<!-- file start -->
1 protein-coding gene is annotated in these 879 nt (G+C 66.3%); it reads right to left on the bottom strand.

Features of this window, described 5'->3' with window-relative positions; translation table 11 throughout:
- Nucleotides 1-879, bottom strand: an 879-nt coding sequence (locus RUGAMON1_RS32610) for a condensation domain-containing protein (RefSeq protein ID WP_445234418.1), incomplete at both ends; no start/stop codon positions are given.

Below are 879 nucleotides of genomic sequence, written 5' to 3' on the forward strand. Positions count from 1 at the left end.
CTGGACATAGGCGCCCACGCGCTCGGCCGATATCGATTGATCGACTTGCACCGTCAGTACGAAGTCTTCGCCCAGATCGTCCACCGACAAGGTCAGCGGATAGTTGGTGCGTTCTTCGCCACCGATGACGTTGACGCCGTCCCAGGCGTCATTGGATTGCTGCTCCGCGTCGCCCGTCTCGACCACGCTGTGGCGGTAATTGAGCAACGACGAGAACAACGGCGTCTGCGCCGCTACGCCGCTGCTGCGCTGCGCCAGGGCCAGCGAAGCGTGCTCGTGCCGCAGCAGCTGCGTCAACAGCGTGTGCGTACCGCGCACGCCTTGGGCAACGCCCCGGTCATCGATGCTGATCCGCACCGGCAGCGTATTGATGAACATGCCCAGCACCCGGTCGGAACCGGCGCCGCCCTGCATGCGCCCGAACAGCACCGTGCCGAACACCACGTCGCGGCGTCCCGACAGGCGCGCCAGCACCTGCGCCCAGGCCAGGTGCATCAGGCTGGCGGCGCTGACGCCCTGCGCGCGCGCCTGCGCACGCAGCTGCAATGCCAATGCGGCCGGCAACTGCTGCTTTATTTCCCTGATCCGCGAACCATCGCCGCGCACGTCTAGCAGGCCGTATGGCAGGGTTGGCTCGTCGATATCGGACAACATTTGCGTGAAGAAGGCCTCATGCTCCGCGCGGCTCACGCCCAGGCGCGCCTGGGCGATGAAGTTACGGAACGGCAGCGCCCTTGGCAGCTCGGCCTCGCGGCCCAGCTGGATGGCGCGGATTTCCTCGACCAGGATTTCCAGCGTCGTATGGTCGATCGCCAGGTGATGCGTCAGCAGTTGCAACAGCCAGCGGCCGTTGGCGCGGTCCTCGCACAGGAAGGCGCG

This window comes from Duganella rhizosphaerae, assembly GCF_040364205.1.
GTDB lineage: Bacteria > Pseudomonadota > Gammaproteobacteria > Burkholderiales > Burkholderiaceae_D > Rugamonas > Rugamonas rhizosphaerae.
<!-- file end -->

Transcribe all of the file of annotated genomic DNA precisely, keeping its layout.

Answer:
1 protein-coding gene is annotated in these 879 nt (G+C 66.3%); it reads right to left on the bottom strand.

Features of this window, described 5'->3' with window-relative positions; translation table 11 throughout:
- Nucleotides 1-879, bottom strand: an 879-nt coding sequence (locus RUGAMON1_RS32610) for a condensation domain-containing protein (RefSeq protein ID WP_445234418.1), incomplete at both ends; no start/stop codon positions are given.

Below are 879 nucleotides of genomic sequence, written 5' to 3' on the forward strand. Positions count from 1 at the left end.
CTGGACATAGGCGCCCACGCGCTCGGCCGATATCGATTGATCGACTTGCACCGTCAGTACGAAGTCTTCGCCCAGATCGTCCACCGACAAGGTCAGCGGATAGTTGGTGCGTTCTTCGCCACCGATGACGTTGACGCCGTCCCAGGCGTCATTGGATTGCTGCTCCGCGTCGCCCGTCTCGACCACGCTGTGGCGGTAATTGAGCAACGACGAGAACAACGGCGTCTGCGCCGCTACGCCGCTGCTGCGCTGCGCCAGGGCCAGCGAAGCGTGCTCGTGCCGCAGCAGCTGCGTCAACAGCGTGTGCGTACCGCGCACGCCTTGGGCAACGCCCCGGTCATCGATGCTGATCCGCACCGGCAGCGTATTGATGAACATGCCCAGCACCCGGTCGGAACCGGCGCCGCCCTGCATGCGCCCGAACAGCACCGTGCCGAACACCACGTCGCGGCGTCCCGACAGGCGCGCCAGCACCTGCGCCCAGGCCAGGTGCATCAGGCTGGCGGCGCTGACGCCCTGCGCGCGCGCCTGCGCACGCAGCTGCAATGCCAATGCGGCCGGCAACTGCTGCTTTATTTCCCTGATCCGCGAACCATCGCCGCGCACGTCTAGCAGGCCGTATGGCAGGGTTGGCTCGTCGATATCGGACAACATTTGCGTGAAGAAGGCCTCATGCTCCGCGCGGCTCACGCCCAGGCGCGCCTGGGCGATGAAGTTACGGAACGGCAGCGCCCTTGGCAGCTCGGCCTCGCGGCCCAGCTGGATGGCGCGGATTTCCTCGACCAGGATTTCCAGCGTCGTATGGTCGATCGCCAGGTGATGCGTCAGCAGTTGCAACAGCCAGCGGCCGTTGGCGCGGTCCTCGCACAGGAAGGCGCG

This window comes from Duganella rhizosphaerae, assembly GCF_040364205.1.
GTDB lineage: Bacteria > Pseudomonadota > Gammaproteobacteria > Burkholderiales > Burkholderiaceae_D > Rugamonas > Rugamonas rhizosphaerae.